Marigolds: They're What's for Dinner


Tejal Rao

To try Tejal's recipe for cucumbers in a simple marigold-flavored dressing, click here.

It's a suitable cliché: my heart sinks when I see one of those sad purple orchids on a dessert. No matter that the orchid is edible, technically. If it's fresh, the thick petals crunch like insect legs, releasing a little bittersweet juice. If it's not fresh, the creases brown. And if it's not supposed to be eaten at all, why put it on the plate? As a child I loved orchid garnishes, keeping them in my grubby little palms after dinner, until they wilted. But only one orchid out of the 20,000 species serves a real culinary purpose—the one from which we harvest vanilla beans. The rest are useless.

Orchids, which are expensive to grow, aren't as popular as they used to be (though I still find them under the odd room service breakfast dome and on flourless chocolate cakes dusted with icing sugar), but tastier edible flowers are on restaurant menus as an integrated parts of dishes, rather than as afterthoughts. In his Alinea cookbook, Grant Achatz uses nasturtium leaves and flowers in a beautiful clam dish. And pansies are often at markets and grocery stores, though I wonder what cooks do with them at home.

One recipe repeatedly referred to the flower as "nature's sunshine," which you don't have to think about for very long to find silly.

The way the food media covers ingredient trends, you'd think we'd just discovered we could eat flowers. Of course, we haven't. We've probably been eating flowers for as long as we've been gathering berries. And we've definitely made our share of mistakes, popping poisonous, psychotropic, seizure-inducing blossoms until we figured out which ones to avoid (most of them).

Marigolds are on the safe list. They've been part of our culinary tradition for thousands of years, but when I received my CSA share this week and it included a few golden pompoms, I had absolutely no idea what to do with them.

When familiar herbs flower, their blossoms are familiar smelling and tasting. They're small, not intimidating at all, and can usually stand in where you'd use the leaves. But these marigolds were huge, fluffy, and had a very powerful smell. A smell that said, you don't really want to eat me. (Coincidentally, gardeners plant certain varieties of marigolds to control pests.)

I put the stems in water on the dining table, where they sat for a couple of days as I looked through recipes—none of which seemed appealing and all of which treated the flower like some kind of magical pagan talisman, praising its medicinal properties. One recipe repeatedly referred to the flower as "nature's sunshine," which you don't have to think about for very long to find silly.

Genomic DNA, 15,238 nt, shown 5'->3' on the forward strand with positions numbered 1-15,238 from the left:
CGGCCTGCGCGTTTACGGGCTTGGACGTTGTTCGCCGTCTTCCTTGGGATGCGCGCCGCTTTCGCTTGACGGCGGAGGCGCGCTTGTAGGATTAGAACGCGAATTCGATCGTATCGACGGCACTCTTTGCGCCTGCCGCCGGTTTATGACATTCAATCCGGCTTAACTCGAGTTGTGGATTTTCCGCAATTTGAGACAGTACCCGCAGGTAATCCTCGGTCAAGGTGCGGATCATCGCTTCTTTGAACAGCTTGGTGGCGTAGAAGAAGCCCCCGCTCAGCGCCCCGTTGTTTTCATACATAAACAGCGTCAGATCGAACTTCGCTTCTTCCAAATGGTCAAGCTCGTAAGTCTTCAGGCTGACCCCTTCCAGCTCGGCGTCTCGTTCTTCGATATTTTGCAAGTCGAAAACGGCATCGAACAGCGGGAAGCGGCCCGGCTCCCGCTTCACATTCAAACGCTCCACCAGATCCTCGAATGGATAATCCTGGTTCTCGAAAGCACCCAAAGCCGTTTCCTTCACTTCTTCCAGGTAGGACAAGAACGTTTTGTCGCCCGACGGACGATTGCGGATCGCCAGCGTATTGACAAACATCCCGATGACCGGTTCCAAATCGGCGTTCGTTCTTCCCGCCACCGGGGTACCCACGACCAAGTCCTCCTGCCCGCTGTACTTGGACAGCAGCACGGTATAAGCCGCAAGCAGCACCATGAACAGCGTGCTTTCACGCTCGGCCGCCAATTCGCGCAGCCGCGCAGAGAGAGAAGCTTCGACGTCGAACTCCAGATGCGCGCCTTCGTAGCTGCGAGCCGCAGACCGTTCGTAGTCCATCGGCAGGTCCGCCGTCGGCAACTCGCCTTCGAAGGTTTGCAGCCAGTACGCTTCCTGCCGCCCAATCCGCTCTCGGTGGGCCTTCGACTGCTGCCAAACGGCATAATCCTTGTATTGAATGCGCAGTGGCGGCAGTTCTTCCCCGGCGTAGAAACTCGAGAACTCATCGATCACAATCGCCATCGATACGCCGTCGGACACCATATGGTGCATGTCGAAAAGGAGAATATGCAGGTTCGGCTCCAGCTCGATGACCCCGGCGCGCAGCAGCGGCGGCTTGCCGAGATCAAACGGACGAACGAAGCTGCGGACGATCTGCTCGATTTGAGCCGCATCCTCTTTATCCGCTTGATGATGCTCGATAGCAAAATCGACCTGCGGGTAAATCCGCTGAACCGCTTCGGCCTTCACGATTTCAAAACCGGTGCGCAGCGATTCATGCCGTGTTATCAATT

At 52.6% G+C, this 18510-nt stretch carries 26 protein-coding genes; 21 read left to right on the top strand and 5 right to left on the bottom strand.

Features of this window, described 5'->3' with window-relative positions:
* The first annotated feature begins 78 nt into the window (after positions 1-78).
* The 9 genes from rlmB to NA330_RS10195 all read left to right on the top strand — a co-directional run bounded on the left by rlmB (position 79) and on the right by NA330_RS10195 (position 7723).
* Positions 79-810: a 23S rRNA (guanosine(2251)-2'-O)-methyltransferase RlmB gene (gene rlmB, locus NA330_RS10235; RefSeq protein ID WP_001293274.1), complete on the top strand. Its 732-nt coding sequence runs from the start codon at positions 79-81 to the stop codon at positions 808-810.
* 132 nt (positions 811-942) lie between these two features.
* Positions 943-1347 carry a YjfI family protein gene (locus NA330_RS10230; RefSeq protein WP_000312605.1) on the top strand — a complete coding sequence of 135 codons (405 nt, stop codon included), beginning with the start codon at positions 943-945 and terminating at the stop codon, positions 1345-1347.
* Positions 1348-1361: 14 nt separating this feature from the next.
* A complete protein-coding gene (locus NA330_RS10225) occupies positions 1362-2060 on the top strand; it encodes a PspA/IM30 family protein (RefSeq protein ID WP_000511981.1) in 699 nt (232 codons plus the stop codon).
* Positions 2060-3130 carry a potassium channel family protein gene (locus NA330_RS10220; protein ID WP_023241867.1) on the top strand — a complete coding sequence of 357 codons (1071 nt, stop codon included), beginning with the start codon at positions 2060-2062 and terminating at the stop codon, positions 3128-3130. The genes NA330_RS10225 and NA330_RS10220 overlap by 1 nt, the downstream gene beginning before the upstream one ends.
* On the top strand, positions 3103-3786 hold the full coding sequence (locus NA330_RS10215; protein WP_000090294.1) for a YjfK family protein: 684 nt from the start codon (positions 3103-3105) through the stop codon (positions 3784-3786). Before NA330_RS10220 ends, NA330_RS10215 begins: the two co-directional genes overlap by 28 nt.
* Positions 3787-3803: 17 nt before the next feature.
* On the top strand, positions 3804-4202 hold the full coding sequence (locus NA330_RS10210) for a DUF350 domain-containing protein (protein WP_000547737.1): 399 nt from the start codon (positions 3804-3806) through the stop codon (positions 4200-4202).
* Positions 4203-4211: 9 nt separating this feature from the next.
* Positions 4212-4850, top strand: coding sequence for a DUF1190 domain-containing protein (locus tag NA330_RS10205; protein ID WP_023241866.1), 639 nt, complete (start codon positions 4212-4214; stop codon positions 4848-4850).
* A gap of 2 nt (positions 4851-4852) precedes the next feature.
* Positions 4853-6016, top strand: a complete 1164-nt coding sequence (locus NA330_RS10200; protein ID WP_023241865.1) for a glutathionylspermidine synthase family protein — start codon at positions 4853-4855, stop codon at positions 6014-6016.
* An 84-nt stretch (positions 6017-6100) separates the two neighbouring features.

The Forgotten Art of Flower Cookery , by Leona Woodring Smith, happens to have a great little chapter on marigolds. First published in 1973, just before the 1980s flower garnishing trend took off, the book includes flower mythology, ritual, and Emily Dickinson quotes alongside completely practical cooking tips. Marigolds are eaten as petals or leaves, raw or blanched, fresh or dry, sweet or savory.

To prepare marigolds: Pull entire petals from the stem, and as you hold them firmly in your hand, with scissors cut off the white (or pale greenish) "heels," as this could give a bitter taste if not removed.

Each flower chapter—carnation, gardenia, tulip, clover—has several accompanying recipes. And they're not all for making wines or syrups. The marigold party sticks recipe is essentially a classic American cheese twist made extra orange with the power of marigolds (they're so good at that they're sometimes dried and ground to make imitation saffron powder). And while the marigold cheese soup sounded delicious too—one of those old school vegetable soups enriched with dark chicken stock, cream, and sherry—it's just not the right weather for cheese soup, is it?

So I made Smith's marigold cucumbers: cold sliced cucumbers flavored with raw petals in a sharp, simple dressing.

The thin petals didn't bruise, and once the heels were trimmed, they were just the right size to add to the salad. The trimmed marigold tastes much milder than the flower smells, of a lush tropical garden, herbaceous and pleasantly bitter. Truthfully, I'm not sure the neon petals are that much tastier than orchids but the texture is much nicer and at least they're treated like a proper ingredient, not just a cake topper. At least they won't kill you.

Recipe: Quick Pickled Cucumbers With Marigolds